The deputy editor of a weekly newspaper has taken voluntary redundancy after spending his entire 33-year career with the title.
Tim Morriss left the Mansfield Chad at the end of December, having first joined the Johnston Press-owned title as a reporter in 1979.
He has been deputy editor of the paper since the early 1990s after previously being its sports editor and deputy news editor.
Tim, who is an avid fan of Mansfield Town Football Club, is now looking for other opportunities and is considering writing a book about the team.
He said: “It has been my life for more than 30 years. I just thought it was time for a change. I have worked with some great people over the years and I wish the Chad well in challenging times.
“Particularly over the last 15 or 20 years, there has been so much happening off the field with the Stags in terms of controversial owners and takeover sagas, I would consider writing a book.”
He said his highlights have included Mansfield Town winning the Freight Rover Trophy in 1987 on penalties and Rainworth Miners Welfare FC’s run to the FA Vase final in 1982.
News stories which stood out included Princess Diana visiting the town’s Portland College and covering a huge fire which involved standing in a field with a photographer at 2am.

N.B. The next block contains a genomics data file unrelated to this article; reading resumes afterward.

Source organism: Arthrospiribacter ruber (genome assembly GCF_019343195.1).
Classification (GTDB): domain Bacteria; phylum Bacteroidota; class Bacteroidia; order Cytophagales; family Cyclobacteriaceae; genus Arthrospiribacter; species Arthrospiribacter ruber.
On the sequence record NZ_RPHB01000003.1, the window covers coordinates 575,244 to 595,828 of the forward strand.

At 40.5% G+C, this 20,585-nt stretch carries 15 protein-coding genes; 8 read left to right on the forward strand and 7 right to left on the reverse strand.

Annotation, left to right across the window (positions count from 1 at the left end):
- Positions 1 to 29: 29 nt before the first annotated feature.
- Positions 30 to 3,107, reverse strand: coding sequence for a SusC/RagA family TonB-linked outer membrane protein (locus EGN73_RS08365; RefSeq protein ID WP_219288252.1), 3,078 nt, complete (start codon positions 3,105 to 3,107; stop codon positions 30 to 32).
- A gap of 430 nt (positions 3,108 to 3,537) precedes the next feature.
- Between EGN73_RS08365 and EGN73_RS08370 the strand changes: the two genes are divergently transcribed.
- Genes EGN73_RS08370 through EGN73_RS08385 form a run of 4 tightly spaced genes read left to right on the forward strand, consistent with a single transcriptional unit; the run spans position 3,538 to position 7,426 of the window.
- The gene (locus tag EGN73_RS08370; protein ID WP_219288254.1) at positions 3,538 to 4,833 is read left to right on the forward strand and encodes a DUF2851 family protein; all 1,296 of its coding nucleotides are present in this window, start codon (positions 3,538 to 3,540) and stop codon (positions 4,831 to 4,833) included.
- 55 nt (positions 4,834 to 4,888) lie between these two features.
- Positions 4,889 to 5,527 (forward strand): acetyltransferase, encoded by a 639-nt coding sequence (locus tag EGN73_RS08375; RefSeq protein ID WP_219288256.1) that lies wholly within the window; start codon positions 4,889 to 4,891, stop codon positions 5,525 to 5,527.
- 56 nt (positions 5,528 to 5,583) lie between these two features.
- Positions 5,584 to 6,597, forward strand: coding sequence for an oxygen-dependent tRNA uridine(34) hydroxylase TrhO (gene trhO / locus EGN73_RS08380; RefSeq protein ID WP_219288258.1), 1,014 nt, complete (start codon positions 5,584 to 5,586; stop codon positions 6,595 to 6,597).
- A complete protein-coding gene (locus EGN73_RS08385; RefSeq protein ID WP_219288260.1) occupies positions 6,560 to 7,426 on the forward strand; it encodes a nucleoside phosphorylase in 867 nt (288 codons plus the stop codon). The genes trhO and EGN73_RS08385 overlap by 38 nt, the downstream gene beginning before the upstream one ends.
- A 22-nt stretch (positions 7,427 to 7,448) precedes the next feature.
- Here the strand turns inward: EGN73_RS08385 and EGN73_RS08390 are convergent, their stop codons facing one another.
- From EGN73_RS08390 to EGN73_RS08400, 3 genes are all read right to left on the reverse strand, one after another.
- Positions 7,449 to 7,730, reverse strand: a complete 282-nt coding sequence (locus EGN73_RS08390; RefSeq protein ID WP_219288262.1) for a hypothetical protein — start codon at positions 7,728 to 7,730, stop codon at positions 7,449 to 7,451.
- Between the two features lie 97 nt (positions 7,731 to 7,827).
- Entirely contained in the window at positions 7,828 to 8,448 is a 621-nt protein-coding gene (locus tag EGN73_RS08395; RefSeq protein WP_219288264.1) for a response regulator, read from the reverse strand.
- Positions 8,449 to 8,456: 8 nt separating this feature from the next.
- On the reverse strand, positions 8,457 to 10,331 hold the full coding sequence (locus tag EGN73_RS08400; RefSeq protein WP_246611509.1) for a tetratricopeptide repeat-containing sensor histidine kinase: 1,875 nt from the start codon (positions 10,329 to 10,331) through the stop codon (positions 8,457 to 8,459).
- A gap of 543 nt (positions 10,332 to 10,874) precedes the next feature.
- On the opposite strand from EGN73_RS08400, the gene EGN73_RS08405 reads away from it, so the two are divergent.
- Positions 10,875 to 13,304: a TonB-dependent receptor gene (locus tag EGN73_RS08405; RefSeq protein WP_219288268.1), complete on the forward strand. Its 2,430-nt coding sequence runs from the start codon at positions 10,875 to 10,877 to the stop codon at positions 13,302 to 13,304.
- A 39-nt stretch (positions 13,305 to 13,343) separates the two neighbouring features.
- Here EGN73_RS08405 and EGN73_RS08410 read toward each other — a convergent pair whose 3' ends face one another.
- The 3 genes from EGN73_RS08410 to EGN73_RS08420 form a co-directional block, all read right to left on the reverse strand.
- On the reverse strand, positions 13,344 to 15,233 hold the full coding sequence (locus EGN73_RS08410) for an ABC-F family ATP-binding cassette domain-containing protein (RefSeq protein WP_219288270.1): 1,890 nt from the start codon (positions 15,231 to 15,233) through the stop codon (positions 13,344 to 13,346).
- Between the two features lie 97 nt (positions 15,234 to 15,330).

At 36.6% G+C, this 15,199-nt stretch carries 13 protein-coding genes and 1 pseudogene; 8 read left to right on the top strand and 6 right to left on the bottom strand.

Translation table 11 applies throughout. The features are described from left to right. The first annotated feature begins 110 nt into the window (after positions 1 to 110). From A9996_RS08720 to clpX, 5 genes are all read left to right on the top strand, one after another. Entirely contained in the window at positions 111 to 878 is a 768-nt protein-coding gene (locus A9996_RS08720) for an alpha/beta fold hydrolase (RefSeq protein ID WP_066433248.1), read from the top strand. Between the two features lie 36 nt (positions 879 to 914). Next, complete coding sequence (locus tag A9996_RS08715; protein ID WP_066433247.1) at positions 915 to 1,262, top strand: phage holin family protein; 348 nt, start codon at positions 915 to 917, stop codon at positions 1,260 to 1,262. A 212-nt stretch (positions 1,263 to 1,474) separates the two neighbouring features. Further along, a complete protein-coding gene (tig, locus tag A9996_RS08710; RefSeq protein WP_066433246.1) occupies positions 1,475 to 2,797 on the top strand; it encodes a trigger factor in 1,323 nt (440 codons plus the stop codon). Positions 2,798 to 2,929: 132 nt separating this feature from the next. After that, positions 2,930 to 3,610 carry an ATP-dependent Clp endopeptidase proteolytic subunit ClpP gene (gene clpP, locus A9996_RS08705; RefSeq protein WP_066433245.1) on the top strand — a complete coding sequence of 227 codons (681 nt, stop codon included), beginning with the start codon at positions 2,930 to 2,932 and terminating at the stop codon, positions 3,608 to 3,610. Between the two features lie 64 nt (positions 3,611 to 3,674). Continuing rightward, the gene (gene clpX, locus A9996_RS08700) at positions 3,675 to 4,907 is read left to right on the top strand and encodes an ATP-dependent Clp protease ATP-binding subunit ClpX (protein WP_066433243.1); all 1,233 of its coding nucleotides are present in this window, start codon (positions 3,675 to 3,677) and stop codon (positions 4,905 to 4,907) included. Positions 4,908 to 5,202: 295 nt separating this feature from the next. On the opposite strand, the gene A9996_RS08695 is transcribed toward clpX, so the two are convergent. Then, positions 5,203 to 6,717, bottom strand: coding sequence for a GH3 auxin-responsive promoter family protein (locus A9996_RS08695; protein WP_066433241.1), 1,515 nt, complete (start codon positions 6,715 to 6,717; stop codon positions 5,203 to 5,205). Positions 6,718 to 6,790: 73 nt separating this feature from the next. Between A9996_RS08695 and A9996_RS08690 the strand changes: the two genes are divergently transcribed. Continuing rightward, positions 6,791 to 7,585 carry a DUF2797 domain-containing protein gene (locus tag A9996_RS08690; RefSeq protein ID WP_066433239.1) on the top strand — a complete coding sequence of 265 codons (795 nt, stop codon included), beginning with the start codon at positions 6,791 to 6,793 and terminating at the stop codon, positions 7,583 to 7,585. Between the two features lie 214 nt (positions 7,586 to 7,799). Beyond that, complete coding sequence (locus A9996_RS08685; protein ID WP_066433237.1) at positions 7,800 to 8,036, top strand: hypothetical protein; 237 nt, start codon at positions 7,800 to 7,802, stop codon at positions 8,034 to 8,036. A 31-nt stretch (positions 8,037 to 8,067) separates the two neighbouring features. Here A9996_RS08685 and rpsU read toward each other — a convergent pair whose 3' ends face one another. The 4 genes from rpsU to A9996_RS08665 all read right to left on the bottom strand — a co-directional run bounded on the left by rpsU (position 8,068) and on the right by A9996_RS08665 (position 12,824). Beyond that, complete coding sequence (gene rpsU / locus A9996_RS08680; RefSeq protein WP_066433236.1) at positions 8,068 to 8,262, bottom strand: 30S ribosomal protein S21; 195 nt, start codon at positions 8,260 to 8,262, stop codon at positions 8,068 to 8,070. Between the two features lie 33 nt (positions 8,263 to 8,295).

Tweeting about his departure on 31 December, Tim wrote: “End of an era. Was last day at Chad today after 33 years. Thanks to everyone I have worked with. Here’s to a new year and a new beginning.”
Also leaving the paper last month were photographer Angela Ward and editorial assistants Julie Frost and Chris Green, who have all been there many years.
Johnston Press introduced a voluntary redundancy scheme in October aimed primarily at journalists, in a bid to cut costs.
Buxton Advertiser editor John Phillips left the company after 38 years last month and is also believed to have taken voluntary redundancy.